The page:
Environment and Conservation Efforts in Gilgit Baltistan
Gilgit-high Baltistan’s mountain valleys, which were formerly a part of the ancient Central Asian Silk Road, were inaccessible to automobiles before the Karakoram Highway was built in 1978. Local customs and economic patterns quickly changed as a result of improved accessibility and the impact of tourism. New strategic development visions and practices were required as a result. The Aga Khan Historic Cities Program’s (AKHCP) initial significant interventions included the preservation of the more than 700-year-old Baltit Fort and the restoration of the historic center of the Hunza Valley settlement of Karimabad. In 1996, the projects were finished. It was obvious that effective restoration efforts required the rehabilitation of traditional communities and the promotion of acceptable construction methods. We have renovated several additional historical forts and former palaces in Hunza and Baltistan, as well as other significant landmark structures.
• At Hunza, the forts at Baltit and Altit serve as cultural hubs and local history museums;
• Baltistan’s Shigar Fort and Khaplu Palace Residence are both small hotels that provide jobs;
• A heritage guesthouse has been created out of the 90-year-old Vazir House in Swat;
• To assist local musicians and record the musical traditions of Hunza and its neighboring valleys, the Leif Larsen Music Centre in Altit was built. The promotion of the area’s intangible heritage, including its languages, folklore, music, arts, crafts, traditional performances, and sports, is a larger objective of this program.
The surrounding towns and neighborhoods had been in danger of disappearing in favor of sporadic modern construction on the fields. Through the diligent efforts of the people, they are currently still undergoing rehabilitation. This fosters cultural pride and lowers the cost of building roads and other infrastructure while protecting agricultural terraces from unchecked development. The continual process of cultural evolution has been largely facilitated by the introduction of modern living conditions, including cleanliness, while simultaneously preserving traditional values. Local communities are actively involved in the implementation of every project.
The region is home to several environmentally sensitive areas, including glaciers, mountains, rivers, and forests. Efforts have been made in recent years to address environmental concerns and promote sustainable development in the region. Conservation efforts in Gilgit-Baltistan are crucial for protecting its unique biodiversity and maintaining the region’s ecological balance. Some of these efforts are:
Conservation of glaciers: Glaciers in Gilgit-Baltistan are melting due to climate change, leading to an increased risk of flooding and water scarcity. To address this issue, the government and non-governmental organizations (NGOs) have launched several initiatives to conserve glaciers and improve their monitoring.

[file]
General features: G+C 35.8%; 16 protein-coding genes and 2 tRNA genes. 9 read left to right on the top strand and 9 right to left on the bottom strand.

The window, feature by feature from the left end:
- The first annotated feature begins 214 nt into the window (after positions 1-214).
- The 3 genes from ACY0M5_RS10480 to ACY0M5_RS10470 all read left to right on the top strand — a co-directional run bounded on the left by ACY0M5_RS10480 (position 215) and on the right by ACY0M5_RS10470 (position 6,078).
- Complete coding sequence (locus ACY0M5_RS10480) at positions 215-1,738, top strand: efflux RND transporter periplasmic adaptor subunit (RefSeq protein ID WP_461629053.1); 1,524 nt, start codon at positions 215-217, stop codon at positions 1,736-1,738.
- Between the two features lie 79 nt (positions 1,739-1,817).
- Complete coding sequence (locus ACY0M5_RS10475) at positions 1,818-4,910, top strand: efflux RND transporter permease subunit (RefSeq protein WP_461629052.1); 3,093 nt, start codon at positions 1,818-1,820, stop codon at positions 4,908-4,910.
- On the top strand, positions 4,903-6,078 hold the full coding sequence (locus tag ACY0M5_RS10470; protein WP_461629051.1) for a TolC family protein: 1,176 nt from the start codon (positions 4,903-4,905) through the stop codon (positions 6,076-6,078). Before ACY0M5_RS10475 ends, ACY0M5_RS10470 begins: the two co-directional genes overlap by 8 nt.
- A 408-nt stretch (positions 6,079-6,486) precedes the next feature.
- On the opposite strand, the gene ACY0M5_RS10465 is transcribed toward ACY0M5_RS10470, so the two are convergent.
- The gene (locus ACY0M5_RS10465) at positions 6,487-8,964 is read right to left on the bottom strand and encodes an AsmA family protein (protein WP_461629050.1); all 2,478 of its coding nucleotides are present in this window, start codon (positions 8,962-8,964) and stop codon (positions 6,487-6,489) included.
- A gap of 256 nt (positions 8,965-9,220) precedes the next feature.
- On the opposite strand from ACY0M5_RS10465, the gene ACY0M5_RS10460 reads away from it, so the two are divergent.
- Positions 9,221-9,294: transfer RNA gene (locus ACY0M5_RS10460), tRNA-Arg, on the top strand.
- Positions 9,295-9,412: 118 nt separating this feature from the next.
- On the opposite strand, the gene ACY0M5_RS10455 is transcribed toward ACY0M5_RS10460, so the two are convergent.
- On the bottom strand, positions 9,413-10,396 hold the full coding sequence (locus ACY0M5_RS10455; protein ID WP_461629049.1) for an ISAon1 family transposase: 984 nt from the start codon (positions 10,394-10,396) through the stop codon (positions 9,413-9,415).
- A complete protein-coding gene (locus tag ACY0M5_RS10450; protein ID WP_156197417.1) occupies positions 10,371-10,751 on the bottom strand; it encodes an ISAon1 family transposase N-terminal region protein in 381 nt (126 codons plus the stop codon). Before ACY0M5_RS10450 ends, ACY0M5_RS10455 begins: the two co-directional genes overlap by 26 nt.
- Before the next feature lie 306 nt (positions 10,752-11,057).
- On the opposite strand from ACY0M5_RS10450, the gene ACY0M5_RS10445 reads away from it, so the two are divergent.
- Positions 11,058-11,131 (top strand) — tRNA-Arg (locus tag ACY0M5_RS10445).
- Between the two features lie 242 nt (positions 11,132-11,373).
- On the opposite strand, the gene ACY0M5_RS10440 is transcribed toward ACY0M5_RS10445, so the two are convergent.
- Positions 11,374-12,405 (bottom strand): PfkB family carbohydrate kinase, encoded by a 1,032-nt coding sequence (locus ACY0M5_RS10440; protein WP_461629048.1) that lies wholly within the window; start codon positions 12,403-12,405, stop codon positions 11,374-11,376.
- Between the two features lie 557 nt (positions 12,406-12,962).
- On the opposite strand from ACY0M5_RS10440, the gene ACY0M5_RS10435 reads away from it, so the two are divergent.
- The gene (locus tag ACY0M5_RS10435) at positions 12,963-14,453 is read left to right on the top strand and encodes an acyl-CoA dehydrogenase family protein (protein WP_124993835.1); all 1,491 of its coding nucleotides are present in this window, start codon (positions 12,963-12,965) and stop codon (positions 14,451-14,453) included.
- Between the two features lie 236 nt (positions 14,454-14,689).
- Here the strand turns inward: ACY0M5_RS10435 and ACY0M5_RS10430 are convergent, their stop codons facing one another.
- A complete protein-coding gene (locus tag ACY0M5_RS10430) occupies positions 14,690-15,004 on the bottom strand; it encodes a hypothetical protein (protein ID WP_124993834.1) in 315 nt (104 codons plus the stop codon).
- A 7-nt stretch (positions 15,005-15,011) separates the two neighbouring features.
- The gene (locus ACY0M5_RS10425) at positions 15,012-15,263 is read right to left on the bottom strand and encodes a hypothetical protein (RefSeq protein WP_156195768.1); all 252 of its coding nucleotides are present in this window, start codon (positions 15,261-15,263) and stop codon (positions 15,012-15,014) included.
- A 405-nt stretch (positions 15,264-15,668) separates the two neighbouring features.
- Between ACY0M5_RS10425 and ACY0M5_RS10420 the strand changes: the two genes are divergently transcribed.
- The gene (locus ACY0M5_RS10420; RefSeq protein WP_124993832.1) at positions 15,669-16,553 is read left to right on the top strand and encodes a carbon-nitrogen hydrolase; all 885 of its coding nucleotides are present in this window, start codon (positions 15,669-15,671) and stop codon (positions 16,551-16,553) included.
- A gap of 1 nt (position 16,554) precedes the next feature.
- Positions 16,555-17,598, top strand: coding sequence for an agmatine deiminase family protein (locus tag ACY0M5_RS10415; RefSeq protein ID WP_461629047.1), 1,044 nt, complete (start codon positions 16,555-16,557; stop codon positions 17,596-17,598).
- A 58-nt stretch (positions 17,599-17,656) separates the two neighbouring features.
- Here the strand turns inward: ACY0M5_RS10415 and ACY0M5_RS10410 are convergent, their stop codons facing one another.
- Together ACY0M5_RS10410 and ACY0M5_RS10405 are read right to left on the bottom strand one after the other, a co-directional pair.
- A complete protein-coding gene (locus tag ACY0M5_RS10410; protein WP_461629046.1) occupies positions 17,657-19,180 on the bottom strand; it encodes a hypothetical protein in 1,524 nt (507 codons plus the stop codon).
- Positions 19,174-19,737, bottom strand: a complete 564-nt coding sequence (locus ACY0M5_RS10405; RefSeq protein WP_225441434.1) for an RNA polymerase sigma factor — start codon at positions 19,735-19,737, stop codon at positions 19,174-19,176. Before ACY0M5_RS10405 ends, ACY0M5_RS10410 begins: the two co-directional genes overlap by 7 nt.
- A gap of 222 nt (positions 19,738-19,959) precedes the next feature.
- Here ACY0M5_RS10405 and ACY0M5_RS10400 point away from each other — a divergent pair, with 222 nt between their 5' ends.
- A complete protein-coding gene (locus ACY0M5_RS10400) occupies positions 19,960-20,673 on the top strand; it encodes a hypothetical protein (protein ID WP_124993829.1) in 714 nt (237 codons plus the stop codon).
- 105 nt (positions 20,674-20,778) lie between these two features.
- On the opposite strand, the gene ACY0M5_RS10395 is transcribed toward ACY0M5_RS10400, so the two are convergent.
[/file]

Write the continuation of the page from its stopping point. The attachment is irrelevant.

Forest conservation: Gilgit-Baltistan is home to diverse forest ecosystems, including oak, pine, and juniper forests. However, deforestation due to illegal logging, land-use change, and grazing has threatened these ecosystems. To protect forests, the government and NGOs have launched reforestation and afforestation programs.
Sustainable tourism: Gilgit-Baltistan is a popular tourist destination due to its natural beauty and cultural heritage. However, unregulated tourism can lead to environmental degradation. To promote sustainable tourism, the government and NGOs have launched awareness campaigns and established regulations for tourist activities.
Clean energy: Gilgit-Baltistan has significant hydropower potential, and several projects are underway to harness this energy source. The use of solar and wind power is also being promoted as a clean energy alternative.
Waste management: Proper waste management is essential to prevent environmental pollution. The government and NGOs are working to establish waste management systems and raise awareness about the importance of waste reduction and recycling.
Protected Areas: Gilgit-Baltistan has several protected areas, including national parks, wildlife sanctuaries, and game reserves. These protected areas provide critical habitats for wildlife, including rare and endangered species such as the snow leopard, Marco Polo sheep, and Himalayan brown bear.
Community-based conservation: Community-based conservation programs are becoming increasingly popular in Gilgit-Baltistan. These programs involve local communities in conservation efforts and provide them with economic incentives to protect natural resources. For example, some communities have set up ecotourism initiatives that allow visitors to experience the region’s natural beauty while generating income for the local community.
Water conservation: Water conservation is a critical issue in Gilgit-Baltistan, which is mainly dependent on glacial meltwater for its water supply. Efforts to conserve water include promoting water-efficient farming practices, improving irrigation systems, and reducing water wastage in urban areas.
Awareness campaigns: Several organizations in Gilgit-Baltistan are working to raise awareness about environmental issues and promote conservation efforts. These campaigns include educational programs for schoolchildren, public outreach events, and social media campaigns.
These efforts in Gilgit-Baltistan demonstrate a commitment to promoting sustainable development and protecting the environment. However, more work is needed to address environmental challenges and ensure a sustainable future for the region.